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(An appendix for my self-study course on Matthew.
See my more complete study of Luke 16:16.)
John Hepp, Jr.
Theology affects translation. Notice how their theology affected NIV translators in Matthew 11:12. Convinced that the kingdom began and could be entered in Jesus’ day, they took unusual or mistaken meanings for certain words in Matthew 11:12.
Matthew 11:12 in Two Translations
Greek for Bolded Words NIV
(has unusual meanings) NASB
(has normal meanings) Comments
biadzetai From the days of John the Baptist until now,
the kingdom of heaven has been forcefully advancing, And from the days of John the Baptist until now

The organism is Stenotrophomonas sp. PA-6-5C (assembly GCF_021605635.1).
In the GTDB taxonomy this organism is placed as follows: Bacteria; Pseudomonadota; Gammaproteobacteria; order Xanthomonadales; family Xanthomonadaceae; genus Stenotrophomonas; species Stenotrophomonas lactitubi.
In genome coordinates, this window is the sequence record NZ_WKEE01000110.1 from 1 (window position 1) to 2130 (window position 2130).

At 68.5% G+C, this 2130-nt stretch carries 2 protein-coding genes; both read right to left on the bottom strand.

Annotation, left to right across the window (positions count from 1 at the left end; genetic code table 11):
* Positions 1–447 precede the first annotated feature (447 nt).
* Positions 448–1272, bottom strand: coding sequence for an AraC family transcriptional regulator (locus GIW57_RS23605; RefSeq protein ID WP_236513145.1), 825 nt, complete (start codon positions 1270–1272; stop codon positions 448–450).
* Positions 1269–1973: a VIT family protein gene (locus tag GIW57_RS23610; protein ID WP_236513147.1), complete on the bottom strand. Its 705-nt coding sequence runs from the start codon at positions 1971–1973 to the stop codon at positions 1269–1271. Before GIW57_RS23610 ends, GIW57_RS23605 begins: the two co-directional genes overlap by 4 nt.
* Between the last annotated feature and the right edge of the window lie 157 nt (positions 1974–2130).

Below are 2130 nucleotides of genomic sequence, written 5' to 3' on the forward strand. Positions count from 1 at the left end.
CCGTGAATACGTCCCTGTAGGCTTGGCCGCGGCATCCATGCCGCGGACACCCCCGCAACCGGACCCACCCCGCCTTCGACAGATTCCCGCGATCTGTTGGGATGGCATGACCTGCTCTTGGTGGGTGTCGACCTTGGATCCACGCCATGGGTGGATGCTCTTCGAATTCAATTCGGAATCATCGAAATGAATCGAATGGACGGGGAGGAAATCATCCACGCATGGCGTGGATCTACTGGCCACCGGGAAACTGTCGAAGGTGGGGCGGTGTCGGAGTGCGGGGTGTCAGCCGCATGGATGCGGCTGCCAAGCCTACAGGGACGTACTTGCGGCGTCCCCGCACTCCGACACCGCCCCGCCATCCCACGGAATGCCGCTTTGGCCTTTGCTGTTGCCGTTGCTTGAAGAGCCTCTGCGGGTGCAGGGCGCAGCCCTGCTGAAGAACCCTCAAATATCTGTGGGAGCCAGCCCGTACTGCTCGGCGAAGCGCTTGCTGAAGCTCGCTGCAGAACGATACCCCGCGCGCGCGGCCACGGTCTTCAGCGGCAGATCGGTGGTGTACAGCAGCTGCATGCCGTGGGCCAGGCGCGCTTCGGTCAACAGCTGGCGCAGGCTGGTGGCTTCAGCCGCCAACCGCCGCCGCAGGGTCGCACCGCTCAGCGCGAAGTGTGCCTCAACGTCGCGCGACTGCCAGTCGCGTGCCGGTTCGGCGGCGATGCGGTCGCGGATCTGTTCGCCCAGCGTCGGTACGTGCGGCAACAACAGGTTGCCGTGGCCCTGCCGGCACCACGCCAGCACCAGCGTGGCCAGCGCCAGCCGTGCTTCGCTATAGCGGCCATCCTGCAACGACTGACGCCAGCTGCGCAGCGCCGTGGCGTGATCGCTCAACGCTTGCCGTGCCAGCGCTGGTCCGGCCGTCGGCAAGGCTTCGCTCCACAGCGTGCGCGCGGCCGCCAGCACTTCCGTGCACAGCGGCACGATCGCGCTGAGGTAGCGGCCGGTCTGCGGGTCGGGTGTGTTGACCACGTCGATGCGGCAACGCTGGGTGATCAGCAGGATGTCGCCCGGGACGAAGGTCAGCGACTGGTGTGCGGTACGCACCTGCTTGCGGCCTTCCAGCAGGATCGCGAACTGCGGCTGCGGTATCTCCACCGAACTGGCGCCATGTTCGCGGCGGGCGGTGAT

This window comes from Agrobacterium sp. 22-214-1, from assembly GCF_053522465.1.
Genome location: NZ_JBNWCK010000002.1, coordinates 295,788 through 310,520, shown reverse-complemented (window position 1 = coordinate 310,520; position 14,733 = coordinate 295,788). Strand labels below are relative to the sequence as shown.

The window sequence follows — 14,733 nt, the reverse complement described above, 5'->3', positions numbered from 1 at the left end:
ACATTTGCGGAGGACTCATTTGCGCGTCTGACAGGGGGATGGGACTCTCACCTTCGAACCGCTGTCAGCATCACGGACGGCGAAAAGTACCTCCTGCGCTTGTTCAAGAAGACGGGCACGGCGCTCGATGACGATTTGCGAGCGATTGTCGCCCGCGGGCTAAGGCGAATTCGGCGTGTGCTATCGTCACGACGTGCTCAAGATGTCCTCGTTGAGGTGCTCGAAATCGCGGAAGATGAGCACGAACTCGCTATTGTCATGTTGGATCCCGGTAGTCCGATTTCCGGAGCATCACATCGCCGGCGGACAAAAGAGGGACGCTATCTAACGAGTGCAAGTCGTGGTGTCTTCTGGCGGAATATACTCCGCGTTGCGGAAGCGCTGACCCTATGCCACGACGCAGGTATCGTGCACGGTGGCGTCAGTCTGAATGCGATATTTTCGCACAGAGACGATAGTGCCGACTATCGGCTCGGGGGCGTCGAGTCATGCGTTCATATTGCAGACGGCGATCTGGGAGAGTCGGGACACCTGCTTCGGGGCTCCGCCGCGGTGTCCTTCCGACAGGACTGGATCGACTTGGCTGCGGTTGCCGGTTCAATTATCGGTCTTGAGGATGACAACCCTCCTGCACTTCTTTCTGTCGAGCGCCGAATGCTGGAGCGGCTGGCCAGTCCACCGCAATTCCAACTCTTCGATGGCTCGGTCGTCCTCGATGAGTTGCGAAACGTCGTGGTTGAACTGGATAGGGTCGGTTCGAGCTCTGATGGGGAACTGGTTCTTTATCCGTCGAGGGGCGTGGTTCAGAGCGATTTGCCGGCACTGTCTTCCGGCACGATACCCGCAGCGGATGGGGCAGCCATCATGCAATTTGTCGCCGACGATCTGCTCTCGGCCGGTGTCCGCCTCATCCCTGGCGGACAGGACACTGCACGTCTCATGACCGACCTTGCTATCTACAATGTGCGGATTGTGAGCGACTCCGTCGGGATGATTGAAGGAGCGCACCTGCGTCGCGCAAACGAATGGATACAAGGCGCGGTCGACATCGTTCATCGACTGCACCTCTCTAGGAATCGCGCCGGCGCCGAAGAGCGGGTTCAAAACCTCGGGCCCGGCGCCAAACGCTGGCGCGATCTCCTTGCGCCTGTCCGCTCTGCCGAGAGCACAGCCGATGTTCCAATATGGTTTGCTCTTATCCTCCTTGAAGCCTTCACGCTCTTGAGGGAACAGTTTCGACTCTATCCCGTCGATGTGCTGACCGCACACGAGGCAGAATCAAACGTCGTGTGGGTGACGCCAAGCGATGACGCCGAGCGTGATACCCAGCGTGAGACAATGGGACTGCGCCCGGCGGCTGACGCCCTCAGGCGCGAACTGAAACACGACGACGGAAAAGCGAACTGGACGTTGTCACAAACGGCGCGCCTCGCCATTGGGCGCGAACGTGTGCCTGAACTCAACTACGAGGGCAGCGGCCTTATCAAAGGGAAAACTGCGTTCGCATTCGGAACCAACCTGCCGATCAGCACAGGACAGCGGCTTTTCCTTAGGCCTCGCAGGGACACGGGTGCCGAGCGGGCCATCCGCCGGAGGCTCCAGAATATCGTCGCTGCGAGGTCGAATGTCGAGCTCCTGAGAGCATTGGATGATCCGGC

the kingdom of heaven suffers violence, This verb means rape in Deut. 22:25, 28. In Matt. 11:12, Louw & Nida translate, “suffers violent attacks”; NET, “has suffered violence.”
biastai and forceful men and violent men Never used elsewhere of good men.
harpadzousin lay hold of it. take it by force Elsewhere NIV always translates this verb as take quickly or forcibly: see Matt. 12:29; 13:19; etc.
We can conclude that Matthew 11:12 does not speak of men entering the kingdom but plunder-ing it. The same argument applies to the parallel passage in Luke 16:16. There both NIV and NASB say that “everyone is forcing his way into” the kingdom. But the nearly identical form of biadzetai should be translated “uses violence.” That raises the question of how “everyone” (people in general) or “violent men” could use violence against the kingdom or plunder it? By their selfish treatment of its representatives: John the Baptist, Jesus, and Jesus’ own representa-tives. Instead of submitting to it humbly, they tried to use it for their own purposes. What is your attitude toward the kingdom?